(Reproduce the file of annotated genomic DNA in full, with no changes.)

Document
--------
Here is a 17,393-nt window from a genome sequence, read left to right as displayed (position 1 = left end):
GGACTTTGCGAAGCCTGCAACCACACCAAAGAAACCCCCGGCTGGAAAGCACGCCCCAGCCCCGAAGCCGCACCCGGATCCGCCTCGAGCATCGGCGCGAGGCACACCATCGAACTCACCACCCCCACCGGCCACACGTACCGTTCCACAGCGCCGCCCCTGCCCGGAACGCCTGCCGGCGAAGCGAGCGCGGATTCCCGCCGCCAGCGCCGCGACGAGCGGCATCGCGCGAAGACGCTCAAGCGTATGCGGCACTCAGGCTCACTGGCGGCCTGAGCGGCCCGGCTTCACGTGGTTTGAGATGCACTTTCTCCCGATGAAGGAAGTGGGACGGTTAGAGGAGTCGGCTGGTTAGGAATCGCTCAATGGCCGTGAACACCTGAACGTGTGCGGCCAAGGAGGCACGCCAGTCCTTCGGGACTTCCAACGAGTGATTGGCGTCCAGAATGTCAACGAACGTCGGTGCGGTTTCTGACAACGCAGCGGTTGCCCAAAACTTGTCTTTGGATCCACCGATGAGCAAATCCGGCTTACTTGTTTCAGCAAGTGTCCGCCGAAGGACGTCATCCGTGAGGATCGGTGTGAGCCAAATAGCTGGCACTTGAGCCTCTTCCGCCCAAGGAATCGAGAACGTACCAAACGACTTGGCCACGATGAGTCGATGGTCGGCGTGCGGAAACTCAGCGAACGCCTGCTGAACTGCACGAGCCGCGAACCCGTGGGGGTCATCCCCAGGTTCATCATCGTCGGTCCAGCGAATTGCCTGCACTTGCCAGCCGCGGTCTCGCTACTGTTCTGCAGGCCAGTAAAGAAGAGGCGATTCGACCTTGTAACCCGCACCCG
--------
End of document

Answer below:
Here is a 17,393-nt window from a genome sequence, read left to right as displayed (position 1 = left end):
GGACTTTGCGAAGCCTGCAACCACACCAAAGAAACCCCCGGCTGGAAAGCACGCCCCAGCCCCGAAGCCGCACCCGGATCCGCCTCGAGCATCGGCGCGAGGCACACCATCGAACTCACCACCCCCACCGGCCACACGTACCGTTCCACAGCGCCGCCCCTGCCCGGAACGCCTGCCGGCGAAGCGAGCGCGGATTCCCGCCGCCAGCGCCGCGACGAGCGGCATCGCGCGAAGACGCTCAAGCGTATGCGGCACTCAGGCTCACTGGCGGCCTGAGCGGCCCGGCTTCACGTGGTTTGAGATGCACTTTCTCCCGATGAAGGAAGTGGGACGGTTAGAGGAGTCGGCTGGTTAGGAATCGCTCAATGGCCGTGAACACCTGAACGTGTGCGGCCAAGGAGGCACGCCAGTCCTTCGGGACTTCCAACGAGTGATTGGCGTCCAGAATGTCAACGAACGTCGGTGCGGTTTCTGACAACGCAGCGGTTGCCCAAAACTTGTCTTTGGATCCACCGATGAGCAAATCCGGCTTACTTGTTTCAGCAAGTGTCCGCCGAAGGACGTCATCCGTGAGGATCGGTGTGAGCCAAATAGCTGGCACTTGAGCCTCTTCCGCCCAAGGAATCGAGAACGTACCAAACGACTTGGCCACGATGAGTCGATGGTCGGCGTGCGGAAACTCAGCGAACGCCTGCTGAACTGCACGAGCCGCGAACCCGTGGGGGTCATCCCCAGGTTCATCATCGTCGGTCCAGCGAATTGCCTGCACTTGCCAGCCGCGGTCTCGCTACTGTTCTGCAGGCCAGTAAAGAAGAGGCGATTCGACCTTGTAACCCGCACCCG